Referring now to FIG. 3, an exemplary sound generator circuit 300 is depicted. Sound generator circuit 300 includes a buzzer 310, such as, but not limited to a Bujeon BCT-03SR buzzer available from Bujeon Components Company, Limited of Ansan City, Gyunggi-do, Korea, a Citisound CHB-03F available from Citizen Electronics Company, Limited of Kamikurechi Fujiyoshida-shi Yamanashi-ken, Japan, or any of a variety of other buzzer or sound generation devices. Sound generation circuit 300 includes a battery high input 320 for providing a voltage input to buzzer 310 and a pulse width modulated current (PWM) input 330 receiving a modulated input from a PWM as controlled by a processor, such as, but not limited to a DragonBall™ processor, available from Motorola, Inc. of Austin, Tex. or any of a variety of other processor or processing devices (in an exemplary embodiment the PWM may be incorporated into the processor). Circuit 300 also includes a transistor, shown as darlington transistor 340 providing switching to buzzer 310 according to the PWM signal received. Transistor 340 is configured to alternately drive the current through buzzer 310 or to short buzzer 310 to ground 350. Circuit 300 also includes a capacitor 360 for filtering out high frequency signals and a resistor 365 and capacitor 370 combination also for filtering out high frequency signals. Further still, circuit 300 includes a current limiting resistor 375 configured to limit high current signals received from the PWM. Circuit 300 is exemplary of any of a variety of sound generation circuits and is not included to limit the scope of the claims but has been included to show one possible implementation thereof.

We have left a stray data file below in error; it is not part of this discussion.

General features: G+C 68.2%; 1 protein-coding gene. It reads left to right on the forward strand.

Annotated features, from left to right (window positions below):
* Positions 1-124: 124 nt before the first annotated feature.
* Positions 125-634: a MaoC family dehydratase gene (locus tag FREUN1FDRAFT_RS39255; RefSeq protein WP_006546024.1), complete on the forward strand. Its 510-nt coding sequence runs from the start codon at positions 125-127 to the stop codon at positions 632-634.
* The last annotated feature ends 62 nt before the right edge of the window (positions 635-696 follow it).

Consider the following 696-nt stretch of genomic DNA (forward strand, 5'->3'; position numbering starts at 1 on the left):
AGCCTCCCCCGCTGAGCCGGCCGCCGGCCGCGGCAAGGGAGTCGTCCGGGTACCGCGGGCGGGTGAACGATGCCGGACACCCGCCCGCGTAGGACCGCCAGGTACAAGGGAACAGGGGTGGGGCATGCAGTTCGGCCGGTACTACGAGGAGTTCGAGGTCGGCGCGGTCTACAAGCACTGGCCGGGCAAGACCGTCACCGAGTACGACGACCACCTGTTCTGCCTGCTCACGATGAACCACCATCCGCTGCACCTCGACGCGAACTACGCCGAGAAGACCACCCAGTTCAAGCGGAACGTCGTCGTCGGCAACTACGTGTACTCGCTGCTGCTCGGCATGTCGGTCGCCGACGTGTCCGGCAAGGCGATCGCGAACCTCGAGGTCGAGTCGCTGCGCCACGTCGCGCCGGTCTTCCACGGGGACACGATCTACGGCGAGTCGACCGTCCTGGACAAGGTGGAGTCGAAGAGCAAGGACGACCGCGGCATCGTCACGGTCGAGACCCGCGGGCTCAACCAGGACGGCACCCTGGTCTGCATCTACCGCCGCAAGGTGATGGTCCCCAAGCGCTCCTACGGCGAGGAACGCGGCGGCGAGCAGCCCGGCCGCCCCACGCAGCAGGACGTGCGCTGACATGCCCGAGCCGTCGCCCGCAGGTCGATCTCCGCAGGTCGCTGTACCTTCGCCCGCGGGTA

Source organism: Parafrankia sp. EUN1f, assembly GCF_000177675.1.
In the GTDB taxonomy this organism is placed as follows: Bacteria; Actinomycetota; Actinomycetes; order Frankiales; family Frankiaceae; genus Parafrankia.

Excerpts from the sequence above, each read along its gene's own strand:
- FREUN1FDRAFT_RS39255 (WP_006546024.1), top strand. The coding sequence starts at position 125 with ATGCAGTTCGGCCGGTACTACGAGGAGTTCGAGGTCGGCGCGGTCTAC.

Referring now to FIG. 4, an exemplary frequency response graph is depicted for a sound generator, such as buzzer 310. In particular, graph 400 is the frequency response for a CHB-03F Citisound sound generator. Line 410 depicts the amplitude (sound pressure level) of the tone generated on the Y axis at the frequency provided along the X axis. Inspection of graph 400 reveals that the sound amplitude generated varies widely over the frequency response range. A maximum sound pressure level (or amplitude) occurs at approximately 2.7 kilohertz. In a particular embodiment, sound generator circuit 300 is utilized in a palmheld device or hand held computer in which an exemplary audible range is used from about 500 hertz to 7 kilohertz, however, other audible ranges or frequency ranges of interest may be used.

Without the improvement described herein, the volume for a hand held computer is set to a particular level by the user ranging, for example, from 1 to 7. Different tones are played in sequence by buzzer 310 at the fixed volume setting for different durations to create the hand held sounds or tunes. Because each tone has a different sound pressure level (or amplitude) with some widely varying, an inconsistent sound level is produced. For example, as depicted in graph 400, a 1.6 kilohertz tone has a sound pressure level of around 81 decibels while a 2.7 kilohertz tone has a sound pressure level of around 96 decibels. This variation of sound pressure level over frequency degrades the sound quality by misrepresenting the tone being played. The use of a software pre-filter may be configured to change the volume at particular frequencies to provide a flatter frequency response curve. An exemplary implementation of the software pre-filter uses a look-up table of frequencies versus adjustment amount of volume to reduce. An exemplary look-up table for a hand held computer using the CHB-03F Citisound sound generator is shown below.

Frequency Adjustment
0 0
256 0
512 1
768 1
1024 2
1280 1
1536 1
1792 0
2048 0
2304 1
2560 2
2816 3
3072 3
3328 2
3584 2
3840 1
4096 0